The Database Analysis
Voice type has been broken into three categories: low, medium, and high. The inclusion of a medium key is to better aid those singers whose voices do not settle into the extremes of low or high – most often, the music for mezzo-soprano voices and often baritone voices are found here. For this category, both range and tessitura to better reflect the appropriate voice type; range is the first indicator of this, followed by each songs tessitura.
Like voice type, this category can be rather subjective, and was generally viewed in a more conservative lens. Vocal level has been divided into three categories: beginner, intermediate, and advanced. The intent of this database is for students at the high school level through professional. When evaluating songs for level, the years of study were used as a primary guideline. While age should be taken into consideration when selecting repertoire, using the student’s length of study and their current vocal abilities will result in a better choice of repertoire. Below is a rough indicator or vocal level in accordance to consecutive years of study:
Beginning: 0-2 years
Intermediate: 2-5 years
Advanced: 5+ years
Again, teachers and singers should use their best judgement regarding years of study and vocal level. Along with this, the musical requirements of the song (range, tessitura, sostenuto, agility, construction of the vocal line, piano accompaniment) were taken into consideration. A song classified as “beginning” is aimed towards better establishing technique, and will likely feature a smaller range and tessitura, a scalar vocal line, limited dynamic requirements, and a consonant piano accompaniment that doubles the voice. An “advanced” song, on the other hand, will assume the singer is more settled in their vocal technique, and will have a wider tessitura, include longer phrases that many require more frequent agility, have more specific and frequent musical markings, and an independent, complex piano accompaniment.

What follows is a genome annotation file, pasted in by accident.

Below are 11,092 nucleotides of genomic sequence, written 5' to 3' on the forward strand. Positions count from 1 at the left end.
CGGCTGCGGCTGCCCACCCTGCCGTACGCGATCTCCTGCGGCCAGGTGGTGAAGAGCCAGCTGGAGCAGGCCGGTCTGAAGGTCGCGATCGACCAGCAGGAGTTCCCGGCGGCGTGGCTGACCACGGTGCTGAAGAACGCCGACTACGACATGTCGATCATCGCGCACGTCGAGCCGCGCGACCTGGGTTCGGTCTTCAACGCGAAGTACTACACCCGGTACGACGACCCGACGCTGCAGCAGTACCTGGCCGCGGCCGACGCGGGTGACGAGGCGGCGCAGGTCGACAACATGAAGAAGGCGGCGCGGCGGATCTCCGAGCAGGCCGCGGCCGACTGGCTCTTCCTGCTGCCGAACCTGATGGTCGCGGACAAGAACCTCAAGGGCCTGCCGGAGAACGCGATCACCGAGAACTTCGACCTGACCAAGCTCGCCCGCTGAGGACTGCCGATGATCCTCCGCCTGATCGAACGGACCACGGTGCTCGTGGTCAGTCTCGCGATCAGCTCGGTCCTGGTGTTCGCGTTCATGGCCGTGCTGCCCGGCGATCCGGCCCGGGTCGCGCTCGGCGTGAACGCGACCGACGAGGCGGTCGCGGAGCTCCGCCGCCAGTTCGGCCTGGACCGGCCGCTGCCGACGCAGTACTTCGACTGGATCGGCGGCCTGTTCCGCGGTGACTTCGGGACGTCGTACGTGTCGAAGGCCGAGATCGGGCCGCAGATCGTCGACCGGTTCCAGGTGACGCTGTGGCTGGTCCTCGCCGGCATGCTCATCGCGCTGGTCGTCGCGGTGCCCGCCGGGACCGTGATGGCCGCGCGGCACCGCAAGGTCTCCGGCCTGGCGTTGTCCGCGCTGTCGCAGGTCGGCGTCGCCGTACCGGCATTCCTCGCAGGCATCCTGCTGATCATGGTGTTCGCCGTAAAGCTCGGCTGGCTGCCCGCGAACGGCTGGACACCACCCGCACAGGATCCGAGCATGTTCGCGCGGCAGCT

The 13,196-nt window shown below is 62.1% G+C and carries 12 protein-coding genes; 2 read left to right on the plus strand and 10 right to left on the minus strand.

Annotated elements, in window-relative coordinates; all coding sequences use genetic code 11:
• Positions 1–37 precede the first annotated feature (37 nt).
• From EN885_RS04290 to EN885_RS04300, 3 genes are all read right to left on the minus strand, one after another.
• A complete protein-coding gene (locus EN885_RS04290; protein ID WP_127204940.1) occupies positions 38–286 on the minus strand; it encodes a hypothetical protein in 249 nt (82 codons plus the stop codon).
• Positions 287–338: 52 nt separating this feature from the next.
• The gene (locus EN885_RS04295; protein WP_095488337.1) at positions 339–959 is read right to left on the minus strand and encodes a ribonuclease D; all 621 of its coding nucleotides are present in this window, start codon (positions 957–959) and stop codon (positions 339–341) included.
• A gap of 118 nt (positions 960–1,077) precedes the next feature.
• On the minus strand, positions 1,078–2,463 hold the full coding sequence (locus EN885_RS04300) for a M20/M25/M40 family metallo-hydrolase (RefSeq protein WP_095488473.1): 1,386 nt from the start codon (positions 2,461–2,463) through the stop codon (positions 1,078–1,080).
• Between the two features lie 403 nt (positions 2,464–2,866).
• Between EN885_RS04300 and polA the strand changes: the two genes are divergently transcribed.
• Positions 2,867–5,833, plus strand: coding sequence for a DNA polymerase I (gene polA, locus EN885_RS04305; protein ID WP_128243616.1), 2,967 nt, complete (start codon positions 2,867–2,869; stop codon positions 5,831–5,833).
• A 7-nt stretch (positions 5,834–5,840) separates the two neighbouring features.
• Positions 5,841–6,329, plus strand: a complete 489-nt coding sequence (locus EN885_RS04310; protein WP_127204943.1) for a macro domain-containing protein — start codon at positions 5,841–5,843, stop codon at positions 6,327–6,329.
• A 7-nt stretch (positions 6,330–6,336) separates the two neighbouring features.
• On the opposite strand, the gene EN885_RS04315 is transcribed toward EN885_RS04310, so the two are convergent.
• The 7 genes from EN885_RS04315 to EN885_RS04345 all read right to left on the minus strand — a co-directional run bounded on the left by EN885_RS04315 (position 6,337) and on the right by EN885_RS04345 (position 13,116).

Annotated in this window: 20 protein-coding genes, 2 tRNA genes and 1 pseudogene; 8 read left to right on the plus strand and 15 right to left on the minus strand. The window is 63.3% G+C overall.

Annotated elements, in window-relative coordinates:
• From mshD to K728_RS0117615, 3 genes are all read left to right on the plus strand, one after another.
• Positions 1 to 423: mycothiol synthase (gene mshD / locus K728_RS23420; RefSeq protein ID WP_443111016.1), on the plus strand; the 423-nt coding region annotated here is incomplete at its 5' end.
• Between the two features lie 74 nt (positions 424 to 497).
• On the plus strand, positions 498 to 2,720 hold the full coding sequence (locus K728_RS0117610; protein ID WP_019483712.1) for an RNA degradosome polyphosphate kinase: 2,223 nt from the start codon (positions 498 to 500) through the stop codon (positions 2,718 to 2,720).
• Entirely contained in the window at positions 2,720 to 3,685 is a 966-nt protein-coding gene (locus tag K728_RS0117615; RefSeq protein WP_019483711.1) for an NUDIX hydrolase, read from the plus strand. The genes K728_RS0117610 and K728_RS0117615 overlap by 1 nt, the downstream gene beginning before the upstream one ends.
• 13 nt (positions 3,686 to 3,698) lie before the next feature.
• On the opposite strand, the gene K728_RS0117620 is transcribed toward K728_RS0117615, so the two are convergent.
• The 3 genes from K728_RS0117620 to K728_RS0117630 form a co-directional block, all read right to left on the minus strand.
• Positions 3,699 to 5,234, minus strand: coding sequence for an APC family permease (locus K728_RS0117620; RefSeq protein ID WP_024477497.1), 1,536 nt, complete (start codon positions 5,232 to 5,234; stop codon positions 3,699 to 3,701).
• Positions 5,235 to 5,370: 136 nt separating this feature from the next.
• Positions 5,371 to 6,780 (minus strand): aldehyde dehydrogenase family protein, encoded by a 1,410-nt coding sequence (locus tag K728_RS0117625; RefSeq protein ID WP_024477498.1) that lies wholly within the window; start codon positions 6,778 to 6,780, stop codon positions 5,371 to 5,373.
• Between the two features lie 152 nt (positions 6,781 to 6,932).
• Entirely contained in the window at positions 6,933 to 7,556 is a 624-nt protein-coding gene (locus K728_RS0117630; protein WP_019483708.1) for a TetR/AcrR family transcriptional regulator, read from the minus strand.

Range has been denoted purely from the vocal line. In several instances, a composer or publisher have provided an option line (or ossia) to better fit a singer. Unless a song was written specifically for a male voice, all ranges have been recorded in the treble register.
Tessitura has been selected after careful study of the score and reflects the ranges of pitches that most frequently occur in the song. If the tessitura of a song shifts at any point, that is noted in the “Vocal Line” category.
The composers selected language in use in the song. If a song can be performed in multiple languages, this is currently listed in two separate entries.
In this category is a brief description of the role of the piano, both in conjunction with the vocal line and on its own, as well as the primary style and texture of the accompaniment. The language used to describe the role of the piano should be similar throughout the database in hopes to clarify the description. Other important notes considering the pianos rhythm, treatment of harmony or degree of difficulty may be indicated here.
Vocal Line includes miscellaneous information pertaining to the vocal line, including the setting of the vocal line, its construction (scalar or leaps), relation to harmony or the piano, use of rhythm, shifts in tessitura, use of extra-musical markings, or notes dealing to mood or performance of the song.
To better assist in locating the included music, this final category will indicate current publications including the work or a link to the score in the public domain (IMSLP).